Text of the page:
It remains unclear if Google’s MVNO will come to fruition at all but the company appears to be planning to sell device and cellular service packages through an online storefront. One thing to note though is that Apple was previously rumored to be releasing its own MVNO during the early iPhone days with one report claiming that Jobs wanted to build out an entire cell network dedicated to the iPhone. The whole rumor was given further credence when the company filed for patents covering MVNO systems as well.

    The talk of an Apple-branded MVNO died down after the iPhone gained ground in the global market share. Still, that doesn’t mean it has been completely ruled out. Although unlikely, if Google’s project is a success, Apple may decide to follow suit. We’ll have to wait and see.

    Source: The Wall Street Journal

    Twitter: @AkshayMasand

  2. #2
    This would be great too bad it's on spotty networks like T-Mobile and Sprint. I also would hate to give up my subsidy on AT&T to get an iPhone for $200 or $300 bucks. I hope that Google does enter the market and force the entrenched carriers to lower their prices and bring back unlimited data.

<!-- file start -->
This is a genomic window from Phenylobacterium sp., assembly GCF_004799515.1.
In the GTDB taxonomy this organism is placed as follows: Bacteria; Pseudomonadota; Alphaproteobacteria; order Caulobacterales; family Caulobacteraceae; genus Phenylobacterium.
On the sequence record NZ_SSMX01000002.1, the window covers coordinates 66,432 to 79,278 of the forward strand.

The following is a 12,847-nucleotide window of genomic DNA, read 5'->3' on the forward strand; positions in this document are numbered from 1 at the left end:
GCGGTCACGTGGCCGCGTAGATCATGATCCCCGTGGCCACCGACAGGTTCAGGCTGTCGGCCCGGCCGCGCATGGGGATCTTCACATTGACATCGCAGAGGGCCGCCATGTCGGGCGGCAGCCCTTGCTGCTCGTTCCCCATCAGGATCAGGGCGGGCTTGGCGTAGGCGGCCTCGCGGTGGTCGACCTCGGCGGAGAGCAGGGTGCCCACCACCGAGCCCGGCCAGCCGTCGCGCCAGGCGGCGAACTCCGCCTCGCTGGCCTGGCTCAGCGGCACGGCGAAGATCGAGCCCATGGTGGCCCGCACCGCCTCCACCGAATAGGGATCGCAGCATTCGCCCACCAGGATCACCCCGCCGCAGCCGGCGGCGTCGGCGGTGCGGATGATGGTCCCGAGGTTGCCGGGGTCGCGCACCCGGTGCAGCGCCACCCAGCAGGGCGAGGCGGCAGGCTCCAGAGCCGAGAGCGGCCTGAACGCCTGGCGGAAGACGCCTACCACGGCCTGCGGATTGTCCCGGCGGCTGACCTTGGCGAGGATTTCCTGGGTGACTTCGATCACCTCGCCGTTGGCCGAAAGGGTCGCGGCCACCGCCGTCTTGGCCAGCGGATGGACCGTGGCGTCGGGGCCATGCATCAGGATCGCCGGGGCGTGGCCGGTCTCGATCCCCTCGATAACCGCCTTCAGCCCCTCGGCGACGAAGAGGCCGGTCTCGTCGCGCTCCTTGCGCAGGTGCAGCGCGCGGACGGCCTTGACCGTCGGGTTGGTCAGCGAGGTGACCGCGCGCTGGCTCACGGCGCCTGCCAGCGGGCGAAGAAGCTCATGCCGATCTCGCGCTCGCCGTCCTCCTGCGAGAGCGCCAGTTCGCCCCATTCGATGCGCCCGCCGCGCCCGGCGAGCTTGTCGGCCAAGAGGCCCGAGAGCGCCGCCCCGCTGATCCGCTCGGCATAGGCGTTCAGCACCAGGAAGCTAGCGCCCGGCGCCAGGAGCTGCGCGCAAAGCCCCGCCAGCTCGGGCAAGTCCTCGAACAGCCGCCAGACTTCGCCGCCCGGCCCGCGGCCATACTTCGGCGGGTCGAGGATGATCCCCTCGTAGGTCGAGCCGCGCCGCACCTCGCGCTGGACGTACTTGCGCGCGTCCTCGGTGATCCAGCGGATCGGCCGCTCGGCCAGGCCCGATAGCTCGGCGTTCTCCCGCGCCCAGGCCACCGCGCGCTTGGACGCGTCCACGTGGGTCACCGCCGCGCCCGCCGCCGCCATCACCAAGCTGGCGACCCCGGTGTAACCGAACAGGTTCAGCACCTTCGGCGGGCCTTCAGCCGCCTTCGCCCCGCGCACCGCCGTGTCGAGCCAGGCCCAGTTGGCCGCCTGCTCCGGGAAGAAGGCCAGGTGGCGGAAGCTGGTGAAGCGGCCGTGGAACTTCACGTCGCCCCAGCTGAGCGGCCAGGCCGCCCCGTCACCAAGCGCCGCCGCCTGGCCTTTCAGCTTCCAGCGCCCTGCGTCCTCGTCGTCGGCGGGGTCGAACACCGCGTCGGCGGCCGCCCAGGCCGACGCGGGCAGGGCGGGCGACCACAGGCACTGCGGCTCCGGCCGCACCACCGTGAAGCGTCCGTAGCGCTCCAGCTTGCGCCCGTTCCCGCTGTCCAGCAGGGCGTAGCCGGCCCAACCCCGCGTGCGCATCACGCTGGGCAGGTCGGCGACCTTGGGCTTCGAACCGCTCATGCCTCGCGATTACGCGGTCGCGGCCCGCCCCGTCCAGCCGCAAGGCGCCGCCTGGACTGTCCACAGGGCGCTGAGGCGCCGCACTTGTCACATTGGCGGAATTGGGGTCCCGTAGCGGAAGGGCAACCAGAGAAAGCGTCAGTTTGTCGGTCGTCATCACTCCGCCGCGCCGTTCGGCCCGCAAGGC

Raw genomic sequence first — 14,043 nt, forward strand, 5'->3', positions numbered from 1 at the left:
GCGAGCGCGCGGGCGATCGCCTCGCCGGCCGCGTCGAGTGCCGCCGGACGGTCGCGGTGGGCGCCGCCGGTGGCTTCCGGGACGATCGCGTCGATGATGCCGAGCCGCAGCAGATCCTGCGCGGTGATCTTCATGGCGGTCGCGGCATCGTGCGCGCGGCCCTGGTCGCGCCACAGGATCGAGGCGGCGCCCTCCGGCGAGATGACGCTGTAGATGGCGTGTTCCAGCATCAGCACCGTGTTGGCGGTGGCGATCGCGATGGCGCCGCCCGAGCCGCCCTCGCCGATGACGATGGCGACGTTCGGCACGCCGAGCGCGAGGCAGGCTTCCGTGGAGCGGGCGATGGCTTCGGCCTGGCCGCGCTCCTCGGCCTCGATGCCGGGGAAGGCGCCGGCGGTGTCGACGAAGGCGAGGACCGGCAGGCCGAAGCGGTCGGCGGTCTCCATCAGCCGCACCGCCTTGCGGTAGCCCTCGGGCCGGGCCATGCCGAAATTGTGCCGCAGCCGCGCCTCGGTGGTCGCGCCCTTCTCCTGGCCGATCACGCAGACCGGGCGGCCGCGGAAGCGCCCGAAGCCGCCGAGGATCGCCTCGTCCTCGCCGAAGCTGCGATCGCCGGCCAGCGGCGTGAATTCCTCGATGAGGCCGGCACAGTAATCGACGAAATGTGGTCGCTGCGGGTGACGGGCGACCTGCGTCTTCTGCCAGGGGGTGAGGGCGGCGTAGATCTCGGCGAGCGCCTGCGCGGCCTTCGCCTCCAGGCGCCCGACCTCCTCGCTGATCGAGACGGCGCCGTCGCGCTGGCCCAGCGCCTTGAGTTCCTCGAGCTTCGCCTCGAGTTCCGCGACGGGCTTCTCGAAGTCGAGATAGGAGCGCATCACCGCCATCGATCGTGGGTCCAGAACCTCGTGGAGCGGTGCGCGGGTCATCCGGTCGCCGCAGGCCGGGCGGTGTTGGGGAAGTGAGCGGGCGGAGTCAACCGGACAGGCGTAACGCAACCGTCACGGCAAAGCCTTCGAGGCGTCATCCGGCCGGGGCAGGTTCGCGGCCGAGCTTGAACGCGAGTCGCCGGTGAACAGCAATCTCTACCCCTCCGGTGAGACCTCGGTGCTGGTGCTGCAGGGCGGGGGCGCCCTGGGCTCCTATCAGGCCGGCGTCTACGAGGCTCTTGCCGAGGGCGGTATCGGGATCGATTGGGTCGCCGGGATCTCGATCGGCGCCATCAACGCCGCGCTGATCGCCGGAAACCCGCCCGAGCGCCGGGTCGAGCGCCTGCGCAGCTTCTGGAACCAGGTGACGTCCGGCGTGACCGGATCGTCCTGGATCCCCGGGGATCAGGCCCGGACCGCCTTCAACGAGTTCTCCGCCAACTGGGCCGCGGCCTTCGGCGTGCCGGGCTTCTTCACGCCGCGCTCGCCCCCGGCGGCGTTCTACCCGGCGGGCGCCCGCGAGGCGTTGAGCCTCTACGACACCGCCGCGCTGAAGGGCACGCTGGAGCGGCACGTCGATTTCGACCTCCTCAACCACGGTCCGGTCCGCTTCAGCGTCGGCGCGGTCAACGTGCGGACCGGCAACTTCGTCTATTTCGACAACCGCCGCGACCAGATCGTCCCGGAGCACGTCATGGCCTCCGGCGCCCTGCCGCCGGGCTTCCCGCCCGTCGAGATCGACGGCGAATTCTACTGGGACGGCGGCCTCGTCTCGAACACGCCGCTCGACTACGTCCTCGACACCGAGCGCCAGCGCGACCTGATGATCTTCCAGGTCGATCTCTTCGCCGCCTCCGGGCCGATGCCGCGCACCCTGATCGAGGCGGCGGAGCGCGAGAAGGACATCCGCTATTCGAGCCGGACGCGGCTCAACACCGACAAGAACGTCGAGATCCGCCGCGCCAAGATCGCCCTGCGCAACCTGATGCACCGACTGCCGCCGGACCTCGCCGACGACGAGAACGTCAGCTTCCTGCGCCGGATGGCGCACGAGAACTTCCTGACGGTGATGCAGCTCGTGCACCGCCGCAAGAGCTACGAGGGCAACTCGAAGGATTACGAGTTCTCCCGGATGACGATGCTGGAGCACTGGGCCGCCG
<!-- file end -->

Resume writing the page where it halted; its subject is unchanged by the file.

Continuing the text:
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    My iPhone is a Part of Me buggsy2's Avatar
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    Google is an unreliable partner, dropping projects with little warning.

  5. #4
    Quote Originally Posted by buggsy2 View Post
    Google is an unreliable partner, dropping projects with little warning.
    No Google drop projects that are not doing too well like wave and reader.

  6. #5
    I wouldn't mind them trying. Goodness knows cell phone data plan pricing is absolutely insane. Per gigabyte cellular data is like 50x more expensive than regular broadband, which is itself insanely expensive.

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  8. #6
    I'd feel more comfortable on a network run by the NSA!

    Quote Originally Posted by eprisencc View Post
    No Google drop projects that are not doing too well like wave and reader.